Culture of Life
Nursing doesn’t have to be controversial. Too often the conflicts over breastfeeding in public turn into a debate about whether the woman has a right to expose herself in public or not. One side says it’s natural and the woman is justified, the other side says she isn’t because, frankly, it makes people uncomfortable.
When I was younger, I was in the first category, a me-first mentality and the media seems to encourage that mindset. “Look what a great mom I am!” For me, that need to show-off was a compensation for the compromises and insecurities of trying to appear liberated. As I nurse this seventh child now, I realize my approach to nursing has changed, drastically.  Age? Experience? Faith? (Exhaustion?) A lot of reasons.
First, that compulsion to prove myself vanished. I’m happy, confident, and proud in my home, and if I must go somewhere, then I am prepared to find an enclave. Nursing, like it or not, is private, and a woman is not oppressed if she has to excuse herself to feed her child. It’s a considerate gesture, an act of propriety, to acknowledge those around you — basic good manners. 
Second, because it will happen, when I have no choice but to nurse in front of other people, I do it discretely. It doesn’t have to be a big deal, and a woman’s attitude can put others at ease. Cover up with a blanket, focus on the baby, and do what needs to be done. This may seem insignificant, but refraining from eye contact will do much to maintain a little private bubble.  Chances are, no one will even notice, and your mini-withdrawal will put them at ease if they do. Once the baby’s situated, carry on. People don’t mind knowing you are nursing, it’s the risk of exposure that makes them nervous. Understandably so. Nursing is intimate.
Third, I simply let myself enjoy it. It’s not a competition and babies grow too fast anyway. These are precious moments. So what if you have to make temporary sacrifices? So what if you have to learn, by sometimes failing, to navigate uncomfortable scenarios graciously?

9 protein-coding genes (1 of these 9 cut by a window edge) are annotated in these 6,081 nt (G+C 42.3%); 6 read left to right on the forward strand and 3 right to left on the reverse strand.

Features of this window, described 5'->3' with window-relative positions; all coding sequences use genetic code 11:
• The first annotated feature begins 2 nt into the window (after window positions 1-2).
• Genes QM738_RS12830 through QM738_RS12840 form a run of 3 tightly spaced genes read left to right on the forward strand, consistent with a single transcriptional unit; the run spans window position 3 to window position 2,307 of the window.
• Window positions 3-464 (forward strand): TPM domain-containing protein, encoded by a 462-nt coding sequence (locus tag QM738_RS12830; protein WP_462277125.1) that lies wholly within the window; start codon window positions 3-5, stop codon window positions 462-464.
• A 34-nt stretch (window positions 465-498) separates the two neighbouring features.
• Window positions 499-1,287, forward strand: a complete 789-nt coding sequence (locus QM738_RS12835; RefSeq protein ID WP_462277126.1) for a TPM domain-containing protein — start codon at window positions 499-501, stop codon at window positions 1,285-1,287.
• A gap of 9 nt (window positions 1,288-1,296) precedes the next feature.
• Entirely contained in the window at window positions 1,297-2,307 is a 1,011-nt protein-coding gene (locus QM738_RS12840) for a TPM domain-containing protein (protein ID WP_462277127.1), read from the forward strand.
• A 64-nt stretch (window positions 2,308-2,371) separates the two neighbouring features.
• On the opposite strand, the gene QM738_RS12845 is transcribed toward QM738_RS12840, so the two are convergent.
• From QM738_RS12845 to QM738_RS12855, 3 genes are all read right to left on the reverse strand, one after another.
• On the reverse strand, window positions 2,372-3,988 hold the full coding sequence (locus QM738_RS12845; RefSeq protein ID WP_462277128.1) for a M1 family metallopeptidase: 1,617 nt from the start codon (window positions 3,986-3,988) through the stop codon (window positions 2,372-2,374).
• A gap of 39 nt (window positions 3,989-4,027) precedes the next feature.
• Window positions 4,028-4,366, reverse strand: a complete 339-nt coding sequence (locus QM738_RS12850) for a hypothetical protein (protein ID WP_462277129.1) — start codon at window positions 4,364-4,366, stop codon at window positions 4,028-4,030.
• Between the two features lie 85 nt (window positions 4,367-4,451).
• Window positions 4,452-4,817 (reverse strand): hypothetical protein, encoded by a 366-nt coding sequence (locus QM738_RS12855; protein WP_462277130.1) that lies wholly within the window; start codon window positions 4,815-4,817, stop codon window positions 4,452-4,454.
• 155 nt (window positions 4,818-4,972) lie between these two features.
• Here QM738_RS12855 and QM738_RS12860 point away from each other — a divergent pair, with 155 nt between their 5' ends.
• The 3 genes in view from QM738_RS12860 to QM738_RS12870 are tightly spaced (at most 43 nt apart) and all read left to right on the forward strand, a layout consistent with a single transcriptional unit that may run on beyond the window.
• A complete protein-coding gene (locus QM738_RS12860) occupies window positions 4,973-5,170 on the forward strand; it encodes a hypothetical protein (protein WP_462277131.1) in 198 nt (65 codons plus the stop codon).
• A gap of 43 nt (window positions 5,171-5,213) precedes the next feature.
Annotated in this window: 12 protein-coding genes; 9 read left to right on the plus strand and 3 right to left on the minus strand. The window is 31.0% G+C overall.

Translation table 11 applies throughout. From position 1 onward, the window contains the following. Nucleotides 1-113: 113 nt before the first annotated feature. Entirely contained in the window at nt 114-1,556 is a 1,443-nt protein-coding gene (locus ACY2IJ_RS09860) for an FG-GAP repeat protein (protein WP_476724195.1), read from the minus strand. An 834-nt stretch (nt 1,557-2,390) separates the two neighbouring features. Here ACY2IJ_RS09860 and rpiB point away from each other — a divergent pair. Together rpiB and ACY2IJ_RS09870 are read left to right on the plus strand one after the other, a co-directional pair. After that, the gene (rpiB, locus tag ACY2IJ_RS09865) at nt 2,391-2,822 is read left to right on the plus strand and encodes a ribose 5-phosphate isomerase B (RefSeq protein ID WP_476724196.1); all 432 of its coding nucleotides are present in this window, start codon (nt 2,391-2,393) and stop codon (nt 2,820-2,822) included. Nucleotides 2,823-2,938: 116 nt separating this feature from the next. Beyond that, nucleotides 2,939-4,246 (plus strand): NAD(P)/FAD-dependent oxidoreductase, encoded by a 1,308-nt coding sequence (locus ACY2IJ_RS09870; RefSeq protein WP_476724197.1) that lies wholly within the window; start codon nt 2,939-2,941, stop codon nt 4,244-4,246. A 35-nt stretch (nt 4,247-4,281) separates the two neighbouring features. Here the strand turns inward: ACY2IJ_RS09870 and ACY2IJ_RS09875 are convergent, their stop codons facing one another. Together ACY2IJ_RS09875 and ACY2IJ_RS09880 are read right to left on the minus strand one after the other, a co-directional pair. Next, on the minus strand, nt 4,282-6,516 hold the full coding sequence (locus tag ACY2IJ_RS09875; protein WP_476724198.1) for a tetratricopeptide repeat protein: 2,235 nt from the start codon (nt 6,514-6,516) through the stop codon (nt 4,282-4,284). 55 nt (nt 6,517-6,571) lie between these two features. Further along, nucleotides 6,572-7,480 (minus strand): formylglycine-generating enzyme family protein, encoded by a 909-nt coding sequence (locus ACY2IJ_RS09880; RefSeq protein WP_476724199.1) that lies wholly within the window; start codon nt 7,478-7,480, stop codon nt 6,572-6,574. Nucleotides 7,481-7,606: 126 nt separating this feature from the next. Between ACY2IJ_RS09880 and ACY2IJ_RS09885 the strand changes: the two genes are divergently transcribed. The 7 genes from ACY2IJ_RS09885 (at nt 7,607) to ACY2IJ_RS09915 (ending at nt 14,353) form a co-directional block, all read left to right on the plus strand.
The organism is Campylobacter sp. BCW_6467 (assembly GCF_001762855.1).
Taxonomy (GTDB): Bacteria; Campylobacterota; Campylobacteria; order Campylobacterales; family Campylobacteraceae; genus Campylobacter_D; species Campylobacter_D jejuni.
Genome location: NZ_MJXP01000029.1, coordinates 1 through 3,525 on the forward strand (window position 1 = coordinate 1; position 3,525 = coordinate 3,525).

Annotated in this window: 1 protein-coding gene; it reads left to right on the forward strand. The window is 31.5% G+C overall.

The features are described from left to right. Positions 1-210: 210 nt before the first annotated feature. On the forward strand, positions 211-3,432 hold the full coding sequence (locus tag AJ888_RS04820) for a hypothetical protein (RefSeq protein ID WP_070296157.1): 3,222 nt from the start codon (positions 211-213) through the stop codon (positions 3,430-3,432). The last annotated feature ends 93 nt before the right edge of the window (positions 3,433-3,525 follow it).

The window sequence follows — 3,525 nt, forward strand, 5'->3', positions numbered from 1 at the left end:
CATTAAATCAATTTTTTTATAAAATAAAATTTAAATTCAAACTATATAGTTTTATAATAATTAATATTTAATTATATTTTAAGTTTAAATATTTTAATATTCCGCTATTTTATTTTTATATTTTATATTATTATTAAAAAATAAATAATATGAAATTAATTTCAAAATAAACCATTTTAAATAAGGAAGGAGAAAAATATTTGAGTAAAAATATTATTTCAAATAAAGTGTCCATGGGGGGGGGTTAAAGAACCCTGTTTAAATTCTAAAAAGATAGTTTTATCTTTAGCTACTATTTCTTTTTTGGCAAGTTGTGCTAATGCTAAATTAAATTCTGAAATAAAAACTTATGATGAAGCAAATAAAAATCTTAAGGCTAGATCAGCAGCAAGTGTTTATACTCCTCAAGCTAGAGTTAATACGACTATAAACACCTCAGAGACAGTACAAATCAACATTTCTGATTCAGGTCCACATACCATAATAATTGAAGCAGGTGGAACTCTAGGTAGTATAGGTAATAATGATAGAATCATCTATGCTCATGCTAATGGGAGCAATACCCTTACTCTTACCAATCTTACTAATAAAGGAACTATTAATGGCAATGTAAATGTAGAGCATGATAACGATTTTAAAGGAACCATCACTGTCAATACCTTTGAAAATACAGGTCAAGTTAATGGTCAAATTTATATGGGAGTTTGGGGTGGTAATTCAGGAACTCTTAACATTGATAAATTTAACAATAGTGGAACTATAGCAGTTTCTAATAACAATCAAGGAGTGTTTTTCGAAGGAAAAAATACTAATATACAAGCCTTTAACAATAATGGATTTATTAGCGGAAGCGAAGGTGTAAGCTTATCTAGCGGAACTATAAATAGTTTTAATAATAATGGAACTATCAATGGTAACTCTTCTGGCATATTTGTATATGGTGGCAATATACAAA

Last, using a more appropriate word helped me orient my thinking. “Breastfeeding” sounds so utilitarian. I prefer to call it “nursing” which implies loving care. Moms nurse the child in the womb, and into adulthood. Every stage comes with its challenges and joys, so let the first years be intimately special, and leave the controversy for another day. 
In other words, lighten up. You don’t need publicly published professional photography to capture the moment and rankle a non-issue.
 More like, all pretense has been beaten out of me.
 No one posts pictures of changing poopy diapers.
 Shooting daring glances at strangers is a bad idea.
 Like those things Mr. Donald R. McClarey pointed out.
Image credit: Microsoft Powerpoint
There’s an article forthcoming in the journal Economic Inquiry by Professors of Economics, Joseph Sabia and Daniel Rees, that shows parental notification or consent laws are associated with a 15 to 25 percent reduction in suicides committed by 15- through 17-year-old women. The researchers analyzed National Longitudinal Study of Adolescent Health data collected from 1987 to 2003 and found results that are consistent with the hypothesis that laws requiring parental involvement increase the “expected cost of having unprotected sex,” and, consequently, protect the well-being of young females. (Hey, they’re economists.)